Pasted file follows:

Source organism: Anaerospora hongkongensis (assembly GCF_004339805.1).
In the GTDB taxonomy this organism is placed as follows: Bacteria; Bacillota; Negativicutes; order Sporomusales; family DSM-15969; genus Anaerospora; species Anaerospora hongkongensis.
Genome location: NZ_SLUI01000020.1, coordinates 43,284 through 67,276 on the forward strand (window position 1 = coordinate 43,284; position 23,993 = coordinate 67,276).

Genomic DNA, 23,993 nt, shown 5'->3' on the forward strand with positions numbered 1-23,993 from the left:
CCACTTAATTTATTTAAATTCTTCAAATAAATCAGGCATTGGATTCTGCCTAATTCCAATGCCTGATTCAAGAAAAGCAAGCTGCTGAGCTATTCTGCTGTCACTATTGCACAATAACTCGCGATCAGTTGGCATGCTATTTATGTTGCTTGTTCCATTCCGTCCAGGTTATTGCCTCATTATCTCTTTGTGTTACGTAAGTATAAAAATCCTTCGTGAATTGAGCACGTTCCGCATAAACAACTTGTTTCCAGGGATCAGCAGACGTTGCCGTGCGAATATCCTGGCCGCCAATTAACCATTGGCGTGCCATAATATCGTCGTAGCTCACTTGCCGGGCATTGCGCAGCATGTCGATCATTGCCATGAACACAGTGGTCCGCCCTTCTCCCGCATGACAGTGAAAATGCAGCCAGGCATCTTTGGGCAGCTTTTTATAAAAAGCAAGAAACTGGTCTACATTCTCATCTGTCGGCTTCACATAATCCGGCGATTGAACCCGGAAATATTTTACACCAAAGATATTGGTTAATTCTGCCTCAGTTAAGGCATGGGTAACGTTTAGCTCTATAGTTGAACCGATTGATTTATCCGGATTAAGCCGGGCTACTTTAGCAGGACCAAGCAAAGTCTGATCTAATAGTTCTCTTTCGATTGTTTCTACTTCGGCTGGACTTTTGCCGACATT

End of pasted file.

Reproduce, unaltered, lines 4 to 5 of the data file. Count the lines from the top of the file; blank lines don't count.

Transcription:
Genomic DNA, 23,993 nt, shown 5'->3' on the forward strand with positions numbered 1-23,993 from the left:
CCACTTAATTTATTTAAATTCTTCAAATAAATCAGGCATTGGATTCTGCCTAATTCCAATGCCTGATTCAAGAAAAGCAAGCTGCTGAGCTATTCTGCTGTCACTATTGCACAATAACTCGCGATCAGTTGGCATGCTATTTATGTTGCTTGTTCCATTCCGTCCAGGTTATTGCCTCATTATCTCTTTGTGTTACGTAAGTATAAAAATCCTTCGTGAATTGAGCACGTTCCGCATAAACAACTTGTTTCCAGGGATCAGCAGACGTTGCCGTGCGAATATCCTGGCCGCCAATTAACCATTGGCGTGCCATAATATCGTCGTAGCTCACTTGCCGGGCATTGCGCAGCATGTCGATCATTGCCATGAACACAGTGGTCCGCCCTTCTCCCGCATGACAGTGAAAATGCAGCCAGGCATCTTTGGGCAGCTTTTTATAAAAAGCAAGAAACTGGTCTACATTCTCATCTGTCGGCTTCACATAATCCGGCGATTGAACCCGGAAATATTTTACACCAAAGATATTGGTTAATTCTGCCTCAGTTAAGGCATGGGTAACGTTTAGCTCTATAGTTGAACCGATTGATTTATCCGGATTAAGCCGGGCTACTTTAGCAGGACCAAGCAAAGTCTGATCTAATAGTTCTCTTTCGATTGTTTCTACTTCGGCTGGACTTTTGCCGACATT